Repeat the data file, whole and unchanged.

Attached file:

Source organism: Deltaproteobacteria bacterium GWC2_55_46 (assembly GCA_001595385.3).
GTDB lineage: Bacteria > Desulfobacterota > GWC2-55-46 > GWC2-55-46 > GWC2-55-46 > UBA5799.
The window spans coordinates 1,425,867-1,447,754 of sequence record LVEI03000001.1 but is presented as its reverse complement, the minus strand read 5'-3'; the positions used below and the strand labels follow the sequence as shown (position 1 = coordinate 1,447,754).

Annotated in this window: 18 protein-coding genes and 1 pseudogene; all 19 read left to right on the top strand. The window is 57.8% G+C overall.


Source organism: Deltaproteobacteria bacterium GWC2_55_46 (assembly GCA_001595385.3).
GTDB lineage: Bacteria > Desulfobacterota > GWC2-55-46 > GWC2-55-46 > GWC2-55-46 > UBA5799.
The window spans coordinates 1,425,867-1,447,754 of sequence record LVEI03000001.1 but is presented as its reverse complement, the minus strand read 5'-3'; the positions used below and the strand labels follow the sequence as shown (position 1 = coordinate 1,447,754).

Annotated in this window: 18 protein-coding genes and 1 pseudogene; all 19 read left to right on the top strand. The window is 57.8% G+C overall.